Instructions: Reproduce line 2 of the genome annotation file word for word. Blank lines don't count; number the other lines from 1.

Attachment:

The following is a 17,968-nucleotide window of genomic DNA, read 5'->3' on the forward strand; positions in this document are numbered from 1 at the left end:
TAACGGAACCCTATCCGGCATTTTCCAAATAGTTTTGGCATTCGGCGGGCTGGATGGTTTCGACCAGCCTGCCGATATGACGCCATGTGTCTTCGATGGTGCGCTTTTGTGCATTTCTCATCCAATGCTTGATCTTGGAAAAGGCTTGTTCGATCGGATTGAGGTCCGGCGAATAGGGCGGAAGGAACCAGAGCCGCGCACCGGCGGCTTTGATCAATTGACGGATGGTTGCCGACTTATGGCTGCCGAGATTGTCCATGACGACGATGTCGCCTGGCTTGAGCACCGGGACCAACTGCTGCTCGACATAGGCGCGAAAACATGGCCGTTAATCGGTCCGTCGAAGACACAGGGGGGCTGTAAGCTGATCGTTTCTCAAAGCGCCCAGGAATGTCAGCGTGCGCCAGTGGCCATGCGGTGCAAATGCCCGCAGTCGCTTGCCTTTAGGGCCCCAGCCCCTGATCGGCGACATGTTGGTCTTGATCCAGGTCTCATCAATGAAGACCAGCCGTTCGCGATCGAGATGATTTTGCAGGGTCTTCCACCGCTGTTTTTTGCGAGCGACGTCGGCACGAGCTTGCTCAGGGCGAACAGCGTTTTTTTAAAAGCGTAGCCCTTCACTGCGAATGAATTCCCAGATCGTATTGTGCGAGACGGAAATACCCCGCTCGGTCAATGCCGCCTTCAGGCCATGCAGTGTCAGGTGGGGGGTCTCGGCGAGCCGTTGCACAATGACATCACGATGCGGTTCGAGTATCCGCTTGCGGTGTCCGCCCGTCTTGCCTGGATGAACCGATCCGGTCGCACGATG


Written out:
TAACGGAACCCTATCCGGCATTTTCCAAATAGTTTTGGCATTCGGCGGGCTGGATGGTTTCGACCAGCCTGCCGATATGACGCCATGTGTCTTCGATGGTGCGCTTTTGTGCATTTCTCATCCAATGCTTGATCTTGGAAAAGGCTTGTTCGATCGGATTGAGGTCCGGCGAATAGGGCGGAAGGAACCAGAGCCGCGCACCGGCGGCTTTGATCAATTGACGGATGGTTGCCGACTTATGGCTGCCGAGATTGTCCATGACGACGATGTCGCCTGGCTTGAGCACCGGGACCAACTGCTGCTCGACATAGGCGCGAAAACATGGCCGTTAATCGGTCCGTCGAAGACACAGGGGGGCTGTAAGCTGATCGTTTCTCAAAGCGCCCAGGAATGTCAGCGTGCGCCAGTGGCCATGCGGTGCAAATGCCCGCAGTCGCTTGCCTTTAGGGCCCCAGCCCCTGATCGGCGACATGTTGGTCTTGATCCAGGTCTCATCAATGAAGACCAGCCGTTCGCGATCGAGATGATTTTGCAGGGTCTTCCACCGCTGTTTTTTGCGAGCGACGTCGGCACGAGCTTGCTCAGGGCGAACAGCGTTTTTTTAAAAGCGTAGCCCTTCACTGCGAATGAATTCCCAGATCGTATTGTGCGAGACGGAAATACCCCGCTCGGTCAATGCCGCCTTCAGGCCATGCAGTGTCAGGTGGGGGGTCTCGGCGAGCCGTTGCACAATGACATCACGATGCGGTTCGAGTATCCGCTTGCGGTGTCCGCCCGTCTTGCCTGGATGAACCGATCCGGTCGCACGATG